I couldn’t have known it then, but there was a back-story to my episode with Luis. His older brother had just been sentenced to prison, and Luis was taking it pretty hard. Lost, he needed someone who could help him share the burden of what he was carrying. But he didn’t know how to do that, and instead acted out. I don’t know—maybe he was somehow subconsciously looking to get into prison himself.

Now, I don’t believe that what happened that day with Luis was the direct result of my meditation. Rather, some measure of grace surrendered me and brought me to perceive a connection with him. But I do know that my Metta practice had helped open my heart, at least in some small way, so that I might be really present when I needed to. And that’s the whole point.

While I understand the fear that many feel, I also know that in order to build a more beautiful world, we will need to train in the skills of connection, intimacy, and de-escalation. Americans are only buying more and more of guns, and spending more and more hours practicing how to kill other human beings. This virtually eliminates the possibility of the opening of hearts to the gift of connection and healing with others.

In a way, we are all like Luis: scared and longing for a kind of intimacy that allows us to share our sorrows and joys, and experience a sense of meaning in our lives. And all too often when we cannot find this, we try to achieve this connection through the internal violence of addictions, and external violence of force.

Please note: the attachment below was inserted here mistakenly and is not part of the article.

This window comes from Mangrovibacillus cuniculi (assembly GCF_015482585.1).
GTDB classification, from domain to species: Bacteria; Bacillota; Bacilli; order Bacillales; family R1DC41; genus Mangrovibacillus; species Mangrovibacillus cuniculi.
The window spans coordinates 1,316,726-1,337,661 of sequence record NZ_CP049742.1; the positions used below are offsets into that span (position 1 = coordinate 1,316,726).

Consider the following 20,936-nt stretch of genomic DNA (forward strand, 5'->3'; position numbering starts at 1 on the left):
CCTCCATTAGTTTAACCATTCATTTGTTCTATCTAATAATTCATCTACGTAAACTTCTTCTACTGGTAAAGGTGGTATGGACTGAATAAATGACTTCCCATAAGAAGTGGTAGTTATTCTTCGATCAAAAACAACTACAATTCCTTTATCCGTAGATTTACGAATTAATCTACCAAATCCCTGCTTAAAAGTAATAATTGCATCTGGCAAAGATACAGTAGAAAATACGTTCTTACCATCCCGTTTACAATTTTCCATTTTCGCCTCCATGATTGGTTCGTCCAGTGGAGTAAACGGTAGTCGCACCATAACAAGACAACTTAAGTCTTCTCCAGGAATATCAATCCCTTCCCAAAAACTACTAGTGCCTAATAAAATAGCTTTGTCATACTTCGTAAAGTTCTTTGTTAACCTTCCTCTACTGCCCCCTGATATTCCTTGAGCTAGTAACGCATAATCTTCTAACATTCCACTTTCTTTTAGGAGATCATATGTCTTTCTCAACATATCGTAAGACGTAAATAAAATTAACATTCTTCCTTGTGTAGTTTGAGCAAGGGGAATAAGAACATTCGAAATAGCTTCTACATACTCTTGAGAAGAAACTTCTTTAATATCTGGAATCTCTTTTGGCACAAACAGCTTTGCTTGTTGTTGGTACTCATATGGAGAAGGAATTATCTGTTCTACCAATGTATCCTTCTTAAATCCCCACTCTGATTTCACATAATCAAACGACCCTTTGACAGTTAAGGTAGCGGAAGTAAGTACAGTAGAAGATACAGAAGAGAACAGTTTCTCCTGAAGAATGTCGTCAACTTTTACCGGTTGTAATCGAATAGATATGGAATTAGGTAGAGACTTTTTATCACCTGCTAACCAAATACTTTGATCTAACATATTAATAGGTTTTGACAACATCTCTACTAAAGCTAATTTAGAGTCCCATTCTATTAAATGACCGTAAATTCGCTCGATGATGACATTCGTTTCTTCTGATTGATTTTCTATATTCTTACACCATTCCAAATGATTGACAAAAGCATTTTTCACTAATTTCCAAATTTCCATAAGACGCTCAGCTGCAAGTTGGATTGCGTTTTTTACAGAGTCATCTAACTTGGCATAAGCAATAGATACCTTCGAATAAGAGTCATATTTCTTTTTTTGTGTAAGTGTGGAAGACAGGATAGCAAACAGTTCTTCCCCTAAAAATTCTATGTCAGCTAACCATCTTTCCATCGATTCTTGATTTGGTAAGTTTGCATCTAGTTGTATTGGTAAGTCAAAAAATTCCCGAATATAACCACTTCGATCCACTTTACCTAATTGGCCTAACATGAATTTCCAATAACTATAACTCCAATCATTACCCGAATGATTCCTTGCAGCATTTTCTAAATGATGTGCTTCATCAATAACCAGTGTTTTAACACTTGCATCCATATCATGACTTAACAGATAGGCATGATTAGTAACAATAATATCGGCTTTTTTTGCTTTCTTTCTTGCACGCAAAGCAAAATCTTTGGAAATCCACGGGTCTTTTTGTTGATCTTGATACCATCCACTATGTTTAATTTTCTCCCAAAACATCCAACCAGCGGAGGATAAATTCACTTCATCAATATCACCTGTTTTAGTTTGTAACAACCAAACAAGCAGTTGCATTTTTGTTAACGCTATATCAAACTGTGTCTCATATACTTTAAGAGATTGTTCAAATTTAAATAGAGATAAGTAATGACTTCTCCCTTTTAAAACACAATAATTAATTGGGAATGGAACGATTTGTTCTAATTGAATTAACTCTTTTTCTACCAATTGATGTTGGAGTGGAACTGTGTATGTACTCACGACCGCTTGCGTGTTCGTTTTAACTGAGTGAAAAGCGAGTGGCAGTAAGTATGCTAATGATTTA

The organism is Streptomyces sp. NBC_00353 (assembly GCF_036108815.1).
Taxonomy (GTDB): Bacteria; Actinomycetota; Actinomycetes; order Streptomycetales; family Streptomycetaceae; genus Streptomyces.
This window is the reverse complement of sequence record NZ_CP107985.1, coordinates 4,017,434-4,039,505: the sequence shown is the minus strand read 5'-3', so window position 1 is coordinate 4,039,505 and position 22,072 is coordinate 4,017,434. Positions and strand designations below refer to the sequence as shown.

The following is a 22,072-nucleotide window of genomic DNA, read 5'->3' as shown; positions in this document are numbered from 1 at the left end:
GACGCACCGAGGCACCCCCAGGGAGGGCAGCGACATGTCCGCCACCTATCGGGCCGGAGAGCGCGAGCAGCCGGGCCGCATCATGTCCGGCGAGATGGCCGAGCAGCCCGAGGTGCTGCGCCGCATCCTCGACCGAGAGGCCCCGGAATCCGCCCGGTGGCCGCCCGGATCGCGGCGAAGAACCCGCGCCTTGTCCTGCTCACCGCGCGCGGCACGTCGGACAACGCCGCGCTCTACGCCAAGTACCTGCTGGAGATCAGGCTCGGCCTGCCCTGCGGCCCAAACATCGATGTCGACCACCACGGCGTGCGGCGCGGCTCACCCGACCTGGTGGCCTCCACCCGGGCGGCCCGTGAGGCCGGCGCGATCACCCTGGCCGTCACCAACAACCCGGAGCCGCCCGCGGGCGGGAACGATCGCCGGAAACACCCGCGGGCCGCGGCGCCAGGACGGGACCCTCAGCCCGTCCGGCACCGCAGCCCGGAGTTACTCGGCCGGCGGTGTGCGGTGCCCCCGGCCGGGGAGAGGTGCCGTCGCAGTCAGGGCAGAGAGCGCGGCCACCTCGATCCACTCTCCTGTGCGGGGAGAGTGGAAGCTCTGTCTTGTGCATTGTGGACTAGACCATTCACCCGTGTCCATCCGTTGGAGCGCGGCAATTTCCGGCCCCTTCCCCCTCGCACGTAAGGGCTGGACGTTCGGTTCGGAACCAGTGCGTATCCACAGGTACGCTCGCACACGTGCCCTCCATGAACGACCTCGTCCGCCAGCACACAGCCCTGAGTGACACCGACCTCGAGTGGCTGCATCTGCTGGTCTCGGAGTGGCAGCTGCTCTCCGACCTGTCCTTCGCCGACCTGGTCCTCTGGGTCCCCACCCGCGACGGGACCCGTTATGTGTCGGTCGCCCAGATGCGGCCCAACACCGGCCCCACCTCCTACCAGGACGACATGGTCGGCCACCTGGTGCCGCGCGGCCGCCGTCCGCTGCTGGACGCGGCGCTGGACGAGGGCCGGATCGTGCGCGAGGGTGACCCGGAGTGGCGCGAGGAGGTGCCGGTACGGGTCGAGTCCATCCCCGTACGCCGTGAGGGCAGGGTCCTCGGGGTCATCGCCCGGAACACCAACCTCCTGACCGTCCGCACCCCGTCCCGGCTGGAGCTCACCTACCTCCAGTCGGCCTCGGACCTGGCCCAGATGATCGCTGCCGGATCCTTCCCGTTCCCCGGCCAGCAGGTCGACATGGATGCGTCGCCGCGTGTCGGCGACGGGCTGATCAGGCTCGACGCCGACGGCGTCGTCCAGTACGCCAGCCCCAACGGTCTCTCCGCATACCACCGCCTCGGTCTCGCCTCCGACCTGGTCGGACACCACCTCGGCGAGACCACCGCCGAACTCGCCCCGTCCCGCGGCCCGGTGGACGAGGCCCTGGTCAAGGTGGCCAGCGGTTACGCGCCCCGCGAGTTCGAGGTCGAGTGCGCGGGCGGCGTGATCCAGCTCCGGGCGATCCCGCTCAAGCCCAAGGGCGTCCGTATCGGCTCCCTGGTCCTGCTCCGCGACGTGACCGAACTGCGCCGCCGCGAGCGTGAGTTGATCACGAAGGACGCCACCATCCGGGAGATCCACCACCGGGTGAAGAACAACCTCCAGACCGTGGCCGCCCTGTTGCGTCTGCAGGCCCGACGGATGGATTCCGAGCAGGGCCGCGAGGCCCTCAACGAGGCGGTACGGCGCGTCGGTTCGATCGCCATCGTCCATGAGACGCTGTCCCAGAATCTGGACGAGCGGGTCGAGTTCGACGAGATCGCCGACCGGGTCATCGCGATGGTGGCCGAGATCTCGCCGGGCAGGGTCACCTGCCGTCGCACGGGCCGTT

I would love to end this article with some kind of inspirational quote like, “Go meditate now and the world will be a better place.” The thing is, I don’t believe that—and you probably don’t either. Instead as I see our world unraveling, another Buddhist concept comes to mind, that of “Non-Attachment”.

Many us think that non-attachment means being enlightened enough to walk through the world, somehow always knowing what to do, or not to do, and—since we are un-attached—free of suffering.

When I began meditating, I thought that it would bring about an outcome: peace. But the outcomes we imagine are themselves a kind of attachment. It was actually the unimagined and unanticipated fruits of my meditation that actually transformed my moment with Luis. (For the record, by the way, I have not heard from Luis since he left high school in 2011.)

When something like this happens, everything changes—but then we find that we are still here, experiencing this precious human life, and our hearts are acutely aware of the suffering in the world. We remain committed, having no idea when or how or if our works or words will ever matter.

The amount of probable suffering over the horizon seems endless, and there’s probably no way to stop much of it. But knowing that, and that we are still here, we can detach ourselves from grandiose ideas and commit ourselves to the seemingly trivial details of our lives. And in these moments, we can find the grace to listen to each Luis in our lives, and truly create peace.

Russell Evans

Russell Evans

Russell Evans is the director of Transition Lab, a school that teaches people realistic ways to take radical steps toward creating a more just, fun, and beautiful world. Transition Lab powers this work by meeting basic needs through relationships rather than money. Its students develop ways of living that allow them to use their gifts to create better livelihoods for a new economy.